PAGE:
The Importance of Power and Influence
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Business relationships differ from personal relationships in at least one significant way; they typically come about deliberately. Your interest is based on what the person is e.g. CEO, CFO, HR Director, rather than who he/she is e.g. Mary Smythe, Jason Taylor.  In business, we seek out people (or rather positions) that have the power to influence in our favour.
Personal relationships on the other hand are usually accidental as they are based on personal attraction. You want to know the person for who they are. That is not to say that relationships cannot morph from one to the other; of course they frequently do.

Position Power

A person’s position or role might indicate the power they have, but not how it is exercised. That is a function of the person, the human being in the role. Would a given position always behave in the same way regardless of who the occupant is? Not likely. This is why we should look at positions and people separately and a good way to do this is to think of positions as synonymous with power and influence as synonymous with people. Let’s explore this idea further.

Power is statutory and/or contextual.  For example, CEO is a powerful role in any company, CIO less so, unless of course you happen to be an IT vendor in which case it is a very powerful. If on the other hand, you were in transportation, then the Logistics Manager would be powerful and the CIO less so.   

Personal Influence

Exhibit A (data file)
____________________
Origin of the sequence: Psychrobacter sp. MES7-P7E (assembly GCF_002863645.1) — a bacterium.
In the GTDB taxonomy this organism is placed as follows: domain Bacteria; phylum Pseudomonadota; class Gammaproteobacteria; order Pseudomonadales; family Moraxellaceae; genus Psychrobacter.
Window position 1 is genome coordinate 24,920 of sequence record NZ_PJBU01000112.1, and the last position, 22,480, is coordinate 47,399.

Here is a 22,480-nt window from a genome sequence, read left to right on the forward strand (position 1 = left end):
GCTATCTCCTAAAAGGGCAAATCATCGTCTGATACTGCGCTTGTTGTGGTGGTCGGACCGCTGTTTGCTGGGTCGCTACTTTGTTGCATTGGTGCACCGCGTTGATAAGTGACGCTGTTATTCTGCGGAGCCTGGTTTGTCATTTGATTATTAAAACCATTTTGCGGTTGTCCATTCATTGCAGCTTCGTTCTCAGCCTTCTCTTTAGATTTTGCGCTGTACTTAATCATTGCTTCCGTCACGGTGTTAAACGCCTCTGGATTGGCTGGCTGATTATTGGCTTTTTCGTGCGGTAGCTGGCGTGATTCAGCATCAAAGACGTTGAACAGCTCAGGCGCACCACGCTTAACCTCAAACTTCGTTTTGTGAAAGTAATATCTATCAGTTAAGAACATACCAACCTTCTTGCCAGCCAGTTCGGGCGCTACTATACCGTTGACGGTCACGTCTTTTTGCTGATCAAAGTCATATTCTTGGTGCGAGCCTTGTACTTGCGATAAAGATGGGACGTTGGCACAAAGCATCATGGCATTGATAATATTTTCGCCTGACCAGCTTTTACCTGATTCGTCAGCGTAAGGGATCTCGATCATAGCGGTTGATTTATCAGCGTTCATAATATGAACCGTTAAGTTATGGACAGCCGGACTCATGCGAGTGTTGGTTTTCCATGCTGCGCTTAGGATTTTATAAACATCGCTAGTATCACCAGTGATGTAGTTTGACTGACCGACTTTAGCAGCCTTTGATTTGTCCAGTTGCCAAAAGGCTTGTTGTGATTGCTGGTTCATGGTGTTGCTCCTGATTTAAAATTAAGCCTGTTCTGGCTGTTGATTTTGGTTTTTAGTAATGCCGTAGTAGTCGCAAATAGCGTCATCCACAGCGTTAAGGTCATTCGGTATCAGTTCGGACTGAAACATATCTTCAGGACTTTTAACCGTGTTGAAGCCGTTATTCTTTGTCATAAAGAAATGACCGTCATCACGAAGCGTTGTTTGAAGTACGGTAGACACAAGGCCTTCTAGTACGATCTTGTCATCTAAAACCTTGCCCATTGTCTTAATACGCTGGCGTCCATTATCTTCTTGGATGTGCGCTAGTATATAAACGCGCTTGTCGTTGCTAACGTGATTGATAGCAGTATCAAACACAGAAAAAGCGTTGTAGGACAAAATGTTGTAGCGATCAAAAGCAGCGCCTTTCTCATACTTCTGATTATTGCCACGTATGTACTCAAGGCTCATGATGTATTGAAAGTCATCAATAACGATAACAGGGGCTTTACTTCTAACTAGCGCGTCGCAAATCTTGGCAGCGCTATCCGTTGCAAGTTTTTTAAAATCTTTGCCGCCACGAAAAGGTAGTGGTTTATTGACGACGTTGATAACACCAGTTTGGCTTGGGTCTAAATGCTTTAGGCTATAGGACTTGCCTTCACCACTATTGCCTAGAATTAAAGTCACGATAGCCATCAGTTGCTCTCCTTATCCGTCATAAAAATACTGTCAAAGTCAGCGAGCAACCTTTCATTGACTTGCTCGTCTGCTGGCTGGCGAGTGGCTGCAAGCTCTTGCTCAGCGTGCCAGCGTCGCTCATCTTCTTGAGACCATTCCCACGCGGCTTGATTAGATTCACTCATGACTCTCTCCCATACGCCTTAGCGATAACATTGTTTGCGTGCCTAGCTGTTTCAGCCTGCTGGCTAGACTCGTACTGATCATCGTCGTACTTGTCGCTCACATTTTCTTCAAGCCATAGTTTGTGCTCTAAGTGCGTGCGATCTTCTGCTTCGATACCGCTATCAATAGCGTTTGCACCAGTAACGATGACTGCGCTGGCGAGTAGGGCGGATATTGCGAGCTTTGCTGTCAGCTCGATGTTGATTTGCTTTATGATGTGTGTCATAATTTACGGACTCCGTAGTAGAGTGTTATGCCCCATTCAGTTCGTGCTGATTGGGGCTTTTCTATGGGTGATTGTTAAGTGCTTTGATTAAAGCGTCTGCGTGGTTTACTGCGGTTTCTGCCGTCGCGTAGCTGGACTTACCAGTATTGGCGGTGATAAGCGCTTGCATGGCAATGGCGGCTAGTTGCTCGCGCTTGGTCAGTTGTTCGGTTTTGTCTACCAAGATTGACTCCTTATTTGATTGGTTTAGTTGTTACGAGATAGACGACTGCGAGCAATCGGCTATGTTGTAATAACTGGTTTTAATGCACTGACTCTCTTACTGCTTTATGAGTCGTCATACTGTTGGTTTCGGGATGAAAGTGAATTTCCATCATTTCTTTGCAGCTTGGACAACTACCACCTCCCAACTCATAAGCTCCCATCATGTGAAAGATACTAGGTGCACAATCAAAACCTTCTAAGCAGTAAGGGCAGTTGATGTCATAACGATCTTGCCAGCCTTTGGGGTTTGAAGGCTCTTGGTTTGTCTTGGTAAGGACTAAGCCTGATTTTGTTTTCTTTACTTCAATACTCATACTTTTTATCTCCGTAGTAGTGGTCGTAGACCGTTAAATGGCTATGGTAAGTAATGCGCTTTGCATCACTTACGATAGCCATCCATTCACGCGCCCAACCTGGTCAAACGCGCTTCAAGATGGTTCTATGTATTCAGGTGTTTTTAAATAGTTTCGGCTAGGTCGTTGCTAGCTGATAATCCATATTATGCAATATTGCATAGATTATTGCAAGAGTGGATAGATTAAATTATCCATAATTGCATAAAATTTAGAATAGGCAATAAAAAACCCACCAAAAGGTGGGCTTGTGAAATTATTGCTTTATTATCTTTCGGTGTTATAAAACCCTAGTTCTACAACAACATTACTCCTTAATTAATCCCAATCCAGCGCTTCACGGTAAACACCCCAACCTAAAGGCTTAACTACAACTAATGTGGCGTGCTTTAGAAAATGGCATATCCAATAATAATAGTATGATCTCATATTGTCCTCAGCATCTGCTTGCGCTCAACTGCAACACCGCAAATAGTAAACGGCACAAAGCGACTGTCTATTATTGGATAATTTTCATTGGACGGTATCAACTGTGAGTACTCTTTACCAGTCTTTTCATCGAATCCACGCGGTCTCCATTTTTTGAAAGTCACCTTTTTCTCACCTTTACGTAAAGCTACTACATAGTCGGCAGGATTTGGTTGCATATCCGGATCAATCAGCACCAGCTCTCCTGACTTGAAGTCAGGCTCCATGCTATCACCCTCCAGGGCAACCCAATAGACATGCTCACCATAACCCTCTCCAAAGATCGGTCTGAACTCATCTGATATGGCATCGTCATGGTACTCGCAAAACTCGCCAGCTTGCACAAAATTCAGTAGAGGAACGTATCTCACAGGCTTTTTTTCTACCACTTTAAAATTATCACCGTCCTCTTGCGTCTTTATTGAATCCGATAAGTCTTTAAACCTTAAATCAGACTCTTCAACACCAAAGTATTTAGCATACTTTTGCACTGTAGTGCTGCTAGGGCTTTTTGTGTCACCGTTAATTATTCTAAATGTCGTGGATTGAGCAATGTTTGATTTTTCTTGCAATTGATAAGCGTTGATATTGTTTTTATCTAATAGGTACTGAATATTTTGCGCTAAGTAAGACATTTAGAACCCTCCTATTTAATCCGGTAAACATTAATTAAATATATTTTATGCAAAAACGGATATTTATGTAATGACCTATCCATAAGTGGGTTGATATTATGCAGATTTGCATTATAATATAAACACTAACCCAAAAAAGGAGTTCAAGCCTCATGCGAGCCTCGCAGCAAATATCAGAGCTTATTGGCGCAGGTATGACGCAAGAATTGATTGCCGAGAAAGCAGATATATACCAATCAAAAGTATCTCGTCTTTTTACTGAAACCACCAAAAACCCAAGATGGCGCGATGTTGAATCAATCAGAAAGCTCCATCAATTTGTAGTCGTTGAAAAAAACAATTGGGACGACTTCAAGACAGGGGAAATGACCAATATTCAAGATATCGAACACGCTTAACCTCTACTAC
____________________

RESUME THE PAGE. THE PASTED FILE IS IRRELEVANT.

Influence is about people and is in fact more important than power, as influence is what causes power to act.  It seems ironic then that salespeople are invariably exhorted to get to the C-Level executives i.e. the positions of power. Sure, those bases must be covered, but it can lead to a sales myopia, where you don’t see the influence for the power.

People in power invariably rely upon other less powerful people for advice- that’s why they’re there. Influencers come in no obvious guise…it may be the personal assistant, a consultant, a friend.  That’s the point, it’s not to do with their position, it’s do with them. They are people that are trusted and/or respected by the people in power.

The bottom line is that if we focus on relationships with (just) positions and roles, rather than the people occupying or influencing them, we will not understand how decisions that affect us get made.

One final point…of course many people have both influence and power; but that doesn’t change anything. As long as you have both power and influence covered you won’t miss anyone.  That’s why in sales we use the term “Buyer” as a catchall to describe anyone of influence and/or power, whether in the Prospect organization or not. It reinforces that the goal is to have every one of them ‘buy’ our advice.

Of course people in powerful positions are also (by definition) influential, but that is not a consequence of any personal attributes of the person e.g. that they are trusted. They are influential by virtue of the authority vested in the position. Thus it is a product of power and not influence within the context of this discussion.  

What are the characteristics of influential people? Well, we think they...
are credible
are bright/clever
are unselfconscious
have self-confidence
are decisive
have integrity
are self-motivated
are themselves least influenced
 

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